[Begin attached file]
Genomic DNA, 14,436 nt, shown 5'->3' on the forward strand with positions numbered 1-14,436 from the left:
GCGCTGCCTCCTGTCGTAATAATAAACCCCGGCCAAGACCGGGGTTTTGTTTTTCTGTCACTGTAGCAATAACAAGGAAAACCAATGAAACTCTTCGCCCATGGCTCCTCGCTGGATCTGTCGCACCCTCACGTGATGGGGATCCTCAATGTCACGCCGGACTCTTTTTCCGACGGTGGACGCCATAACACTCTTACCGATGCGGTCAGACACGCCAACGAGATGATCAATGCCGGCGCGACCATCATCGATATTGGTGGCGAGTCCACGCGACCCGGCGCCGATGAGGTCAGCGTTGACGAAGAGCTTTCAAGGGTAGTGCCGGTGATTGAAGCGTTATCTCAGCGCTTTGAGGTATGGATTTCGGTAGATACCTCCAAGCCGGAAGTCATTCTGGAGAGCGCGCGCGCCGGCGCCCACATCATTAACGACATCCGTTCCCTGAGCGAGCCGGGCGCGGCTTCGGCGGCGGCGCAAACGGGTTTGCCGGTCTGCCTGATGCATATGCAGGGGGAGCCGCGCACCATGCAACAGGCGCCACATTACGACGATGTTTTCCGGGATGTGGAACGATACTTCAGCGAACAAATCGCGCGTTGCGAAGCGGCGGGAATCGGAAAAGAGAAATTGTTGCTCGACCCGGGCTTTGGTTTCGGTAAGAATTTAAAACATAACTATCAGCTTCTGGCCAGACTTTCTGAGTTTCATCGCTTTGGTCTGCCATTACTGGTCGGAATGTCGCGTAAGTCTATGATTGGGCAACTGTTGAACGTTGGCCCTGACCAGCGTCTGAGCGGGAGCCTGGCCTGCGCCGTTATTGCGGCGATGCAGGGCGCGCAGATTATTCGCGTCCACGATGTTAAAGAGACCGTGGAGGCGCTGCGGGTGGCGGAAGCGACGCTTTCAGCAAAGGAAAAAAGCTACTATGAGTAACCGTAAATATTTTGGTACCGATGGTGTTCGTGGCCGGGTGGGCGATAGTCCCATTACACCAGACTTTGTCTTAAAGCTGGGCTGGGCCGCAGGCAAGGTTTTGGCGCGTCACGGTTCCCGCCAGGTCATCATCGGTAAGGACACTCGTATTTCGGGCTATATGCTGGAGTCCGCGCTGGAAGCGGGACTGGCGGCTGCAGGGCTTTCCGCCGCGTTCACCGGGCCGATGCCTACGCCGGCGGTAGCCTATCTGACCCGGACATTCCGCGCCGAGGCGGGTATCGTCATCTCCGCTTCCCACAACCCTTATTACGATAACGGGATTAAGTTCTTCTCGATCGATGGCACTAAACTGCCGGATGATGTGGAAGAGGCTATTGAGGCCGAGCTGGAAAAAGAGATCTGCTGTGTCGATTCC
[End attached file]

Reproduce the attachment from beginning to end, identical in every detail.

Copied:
Genomic DNA, 14,436 nt, shown 5'->3' on the forward strand with positions numbered 1-14,436 from the left:
GCGCTGCCTCCTGTCGTAATAATAAACCCCGGCCAAGACCGGGGTTTTGTTTTTCTGTCACTGTAGCAATAACAAGGAAAACCAATGAAACTCTTCGCCCATGGCTCCTCGCTGGATCTGTCGCACCCTCACGTGATGGGGATCCTCAATGTCACGCCGGACTCTTTTTCCGACGGTGGACGCCATAACACTCTTACCGATGCGGTCAGACACGCCAACGAGATGATCAATGCCGGCGCGACCATCATCGATATTGGTGGCGAGTCCACGCGACCCGGCGCCGATGAGGTCAGCGTTGACGAAGAGCTTTCAAGGGTAGTGCCGGTGATTGAAGCGTTATCTCAGCGCTTTGAGGTATGGATTTCGGTAGATACCTCCAAGCCGGAAGTCATTCTGGAGAGCGCGCGCGCCGGCGCCCACATCATTAACGACATCCGTTCCCTGAGCGAGCCGGGCGCGGCTTCGGCGGCGGCGCAAACGGGTTTGCCGGTCTGCCTGATGCATATGCAGGGGGAGCCGCGCACCATGCAACAGGCGCCACATTACGACGATGTTTTCCGGGATGTGGAACGATACTTCAGCGAACAAATCGCGCGTTGCGAAGCGGCGGGAATCGGAAAAGAGAAATTGTTGCTCGACCCGGGCTTTGGTTTCGGTAAGAATTTAAAACATAACTATCAGCTTCTGGCCAGACTTTCTGAGTTTCATCGCTTTGGTCTGCCATTACTGGTCGGAATGTCGCGTAAGTCTATGATTGGGCAACTGTTGAACGTTGGCCCTGACCAGCGTCTGAGCGGGAGCCTGGCCTGCGCCGTTATTGCGGCGATGCAGGGCGCGCAGATTATTCGCGTCCACGATGTTAAAGAGACCGTGGAGGCGCTGCGGGTGGCGGAAGCGACGCTTTCAGCAAAGGAAAAAAGCTACTATGAGTAACCGTAAATATTTTGGTACCGATGGTGTTCGTGGCCGGGTGGGCGATAGTCCCATTACACCAGACTTTGTCTTAAAGCTGGGCTGGGCCGCAGGCAAGGTTTTGGCGCGTCACGGTTCCCGCCAGGTCATCATCGGTAAGGACACTCGTATTTCGGGCTATATGCTGGAGTCCGCGCTGGAAGCGGGACTGGCGGCTGCAGGGCTTTCCGCCGCGTTCACCGGGCCGATGCCTACGCCGGCGGTAGCCTATCTGACCCGGACATTCCGCGCCGAGGCGGGTATCGTCATCTCCGCTTCCCACAACCCTTATTACGATAACGGGATTAAGTTCTTCTCGATCGATGGCACTAAACTGCCGGATGATGTGGAAGAGGCTATTGAGGCCGAGCTGGAAAAAGAGATCTGCTGTGTCGATTCC